No doubt I’m taking that quote out of context but, I think it’s applicable to the point I’m trying to make. That, in our youth, despite all our best intentions and great ideas we fail to see them into fruition because we’re not willing to pay the price; we’re not willing to simply show up every day and put in the time, which more often than not is ‘about the grind,’ as my father-in-law calls it.

I’ve spent a lot of time with young people over the years in a mentoring capacity and one of the things I love to hear them talk about are their dreams and aspirations for their lives. I actually find it incredibly inspiring listening to them because you can hear the genuine belief in their voices that they will achieve their dreams.

How to Live Your Dreams: The Power of 'Showing up' Every Day

Image courtesy of Shutterstock, Inc., Used By Permission.

I think this is because they are not tainted yet and their young minds and hearts haven’t been calloused by the ebbs and flows of life, which are inevitable. But that shouldn’t detract from the genuine belief that they have. I never try to undermine them when they say they want to be a film director or the world’s greatest architect or eye surgeon.

Invariably these young people will have a hero in that particular area that might have lit the fire and birthed the dream. I start from there and get them to talk about why that particular person inspires them and invariably they’ll go straight to talking about all the things they’ve achieved.

In asking the how I am trying to coach these young people to realize that their biggest obstacle to achieving their dreams is the ability to overcome the mental and physical barriers that they will inevitably encounter along the way.

If they’re a sportsman it’s the trophies they’ve won, if it’s an architect it’s the buildings they’ve designed, if it’s a surgeon it’s the lives they saved, stuff like that.

Once we’ve covered that ground I then go for the jugular and ask them if they know what it took to get them there. That question, for me, is the one where the rubber meets the road. How long was it before that architect was able to design that building they so loved? How many reps of his throwing action did that star quarterback make before he was able to hit the target from fifty yards without even thinking about it? How many years of schooling and strenuous testing did that surgeon go through before he was trusted in the operating room?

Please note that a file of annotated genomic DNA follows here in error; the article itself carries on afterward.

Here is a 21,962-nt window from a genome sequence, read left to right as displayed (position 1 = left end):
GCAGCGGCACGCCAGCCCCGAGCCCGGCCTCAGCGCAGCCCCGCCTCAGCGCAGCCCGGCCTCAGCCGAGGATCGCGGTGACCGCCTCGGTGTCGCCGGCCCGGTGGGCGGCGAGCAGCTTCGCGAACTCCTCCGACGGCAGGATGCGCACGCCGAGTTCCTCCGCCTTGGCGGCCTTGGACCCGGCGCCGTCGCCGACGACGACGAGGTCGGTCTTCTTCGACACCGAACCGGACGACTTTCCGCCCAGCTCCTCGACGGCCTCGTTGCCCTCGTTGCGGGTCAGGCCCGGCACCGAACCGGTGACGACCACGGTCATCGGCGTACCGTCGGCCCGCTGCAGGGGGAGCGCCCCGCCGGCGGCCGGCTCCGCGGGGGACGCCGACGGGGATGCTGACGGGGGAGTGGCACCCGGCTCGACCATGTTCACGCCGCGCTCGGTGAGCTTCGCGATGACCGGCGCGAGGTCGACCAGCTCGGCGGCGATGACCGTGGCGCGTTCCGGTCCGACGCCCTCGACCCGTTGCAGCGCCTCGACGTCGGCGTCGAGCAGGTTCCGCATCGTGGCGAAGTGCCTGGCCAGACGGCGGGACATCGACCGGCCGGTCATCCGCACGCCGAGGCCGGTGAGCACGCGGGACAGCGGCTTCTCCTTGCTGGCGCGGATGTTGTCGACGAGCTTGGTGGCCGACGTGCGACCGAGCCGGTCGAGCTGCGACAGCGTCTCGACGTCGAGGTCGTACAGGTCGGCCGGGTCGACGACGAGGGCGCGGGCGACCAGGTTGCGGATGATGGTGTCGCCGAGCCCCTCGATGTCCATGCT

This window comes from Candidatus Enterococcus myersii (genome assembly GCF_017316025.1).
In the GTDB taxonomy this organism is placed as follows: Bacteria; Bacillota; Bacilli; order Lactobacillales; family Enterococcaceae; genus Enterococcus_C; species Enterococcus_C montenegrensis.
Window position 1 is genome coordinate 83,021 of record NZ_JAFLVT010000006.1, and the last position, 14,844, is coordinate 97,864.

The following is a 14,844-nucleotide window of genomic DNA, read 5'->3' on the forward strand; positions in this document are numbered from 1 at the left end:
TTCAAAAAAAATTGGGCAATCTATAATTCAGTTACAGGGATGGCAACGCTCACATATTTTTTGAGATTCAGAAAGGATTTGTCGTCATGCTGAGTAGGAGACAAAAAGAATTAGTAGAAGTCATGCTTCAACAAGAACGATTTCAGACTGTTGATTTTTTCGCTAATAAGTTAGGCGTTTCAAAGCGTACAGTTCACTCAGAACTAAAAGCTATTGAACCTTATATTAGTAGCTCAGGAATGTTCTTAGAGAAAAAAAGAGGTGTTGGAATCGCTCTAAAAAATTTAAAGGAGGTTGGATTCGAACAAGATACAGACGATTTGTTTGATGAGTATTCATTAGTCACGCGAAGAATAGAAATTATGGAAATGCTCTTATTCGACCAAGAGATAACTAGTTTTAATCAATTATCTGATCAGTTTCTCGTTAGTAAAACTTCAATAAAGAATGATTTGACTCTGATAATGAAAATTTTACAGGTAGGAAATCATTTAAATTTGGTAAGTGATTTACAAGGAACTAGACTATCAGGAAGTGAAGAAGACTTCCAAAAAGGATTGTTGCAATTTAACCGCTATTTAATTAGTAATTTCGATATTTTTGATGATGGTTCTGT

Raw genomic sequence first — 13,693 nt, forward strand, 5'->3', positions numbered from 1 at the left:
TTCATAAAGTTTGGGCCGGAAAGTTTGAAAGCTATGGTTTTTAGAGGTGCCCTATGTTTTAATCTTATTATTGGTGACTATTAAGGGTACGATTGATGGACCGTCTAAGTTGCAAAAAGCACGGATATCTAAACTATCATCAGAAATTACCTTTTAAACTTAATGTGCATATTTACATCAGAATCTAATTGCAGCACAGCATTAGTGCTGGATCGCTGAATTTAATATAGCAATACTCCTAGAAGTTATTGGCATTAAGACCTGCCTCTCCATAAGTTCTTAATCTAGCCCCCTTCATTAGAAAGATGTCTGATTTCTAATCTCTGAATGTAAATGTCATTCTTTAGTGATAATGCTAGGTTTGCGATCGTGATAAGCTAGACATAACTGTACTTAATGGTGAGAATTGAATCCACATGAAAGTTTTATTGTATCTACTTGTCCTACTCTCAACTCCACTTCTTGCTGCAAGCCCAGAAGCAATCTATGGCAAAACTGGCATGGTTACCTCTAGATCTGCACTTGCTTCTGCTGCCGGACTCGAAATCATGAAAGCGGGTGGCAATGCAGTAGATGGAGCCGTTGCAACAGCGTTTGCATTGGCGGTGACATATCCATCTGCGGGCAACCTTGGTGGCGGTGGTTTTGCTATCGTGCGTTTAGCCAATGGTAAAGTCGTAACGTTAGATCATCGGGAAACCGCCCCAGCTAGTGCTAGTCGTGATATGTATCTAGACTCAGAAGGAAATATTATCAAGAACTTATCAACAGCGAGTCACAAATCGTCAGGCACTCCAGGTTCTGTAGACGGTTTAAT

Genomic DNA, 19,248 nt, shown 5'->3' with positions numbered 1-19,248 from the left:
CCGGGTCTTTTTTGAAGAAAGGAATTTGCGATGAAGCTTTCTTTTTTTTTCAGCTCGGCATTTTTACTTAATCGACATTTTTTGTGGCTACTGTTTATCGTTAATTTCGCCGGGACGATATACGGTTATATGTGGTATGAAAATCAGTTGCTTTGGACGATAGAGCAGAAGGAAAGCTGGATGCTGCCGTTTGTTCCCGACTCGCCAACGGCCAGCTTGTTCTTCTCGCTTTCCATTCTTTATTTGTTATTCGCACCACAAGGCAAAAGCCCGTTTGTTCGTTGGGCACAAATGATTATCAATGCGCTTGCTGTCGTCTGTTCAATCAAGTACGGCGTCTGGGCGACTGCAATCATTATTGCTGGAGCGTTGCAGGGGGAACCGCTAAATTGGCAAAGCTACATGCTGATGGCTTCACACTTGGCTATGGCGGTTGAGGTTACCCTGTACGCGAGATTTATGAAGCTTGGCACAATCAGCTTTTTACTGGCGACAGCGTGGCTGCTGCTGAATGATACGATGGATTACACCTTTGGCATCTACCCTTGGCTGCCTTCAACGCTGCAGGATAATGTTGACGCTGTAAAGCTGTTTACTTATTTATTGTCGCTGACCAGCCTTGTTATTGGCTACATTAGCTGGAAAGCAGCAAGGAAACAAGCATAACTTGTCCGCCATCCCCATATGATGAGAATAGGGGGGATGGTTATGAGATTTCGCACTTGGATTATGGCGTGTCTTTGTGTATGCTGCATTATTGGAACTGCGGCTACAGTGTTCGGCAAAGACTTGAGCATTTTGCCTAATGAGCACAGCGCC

Essentially, I am trying to get these young dreamers to think about what ‘showing up’ is going to look like for them and to realize that the finished product is the icing on the cake and not the main ingredients.

I remember hearing the musician, Questlove, from the Roots say, “When I talk to musicians I don’t care about the music I care about how they made it.” I think that statement perfectly encapsulates the mindsight that I try to ingrain in these young people and myself.

The how is the showing up. The how are the hours in your bedroom, waking up early, saying no to a multitude of distractions and choosing to stick at it despite how you feel on any given day.

In asking the how I am trying to coach these young people to realize that their biggest obstacle to achieving their dreams is the ability to overcome the mental and physical barriers that they will inevitably encounter along the way.

For those of you, like me, that might be a little older now and know what I mean when I talk about missed opportunities, it’s not too late. I actually put my failure to good use and used it to focus on my other big passion, writing, and committed myself to write a book. Every day I sat at my computer for a minimum of an hour. Some days I wrote a few thousand words and other days just a few hundred but that wasn’t important. The important lesson I was trying to teach myself was the act of showing up.

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After six months of writing, I had finished the first draft of a book that probably won’t see the light of day! But that didn’t matter to me because I’d done something far more important: I’d shown up.

Off of that experience, I then wrote my second book, which I intend to self-publish. If someone had told me three-years-ago that I was going to write two books I would’ve laughed at them.

The great thing about learning to show up is that you’re learning to develop a muscle that can be used in other areas of your life.

I’m now a stay-at-home Dad and there are days when I’m tired, not feeling it or the repetition is just killing me. It’s in those moments when I lean into my ability to just show up. I put one foot in front of the other. And more often than not the tiredness and negativity fade away and I’m able to appreciate the privilege I have of being able to raise my children and sow into their lives, which outside of my marriage is the biggest opportunity I never want to miss.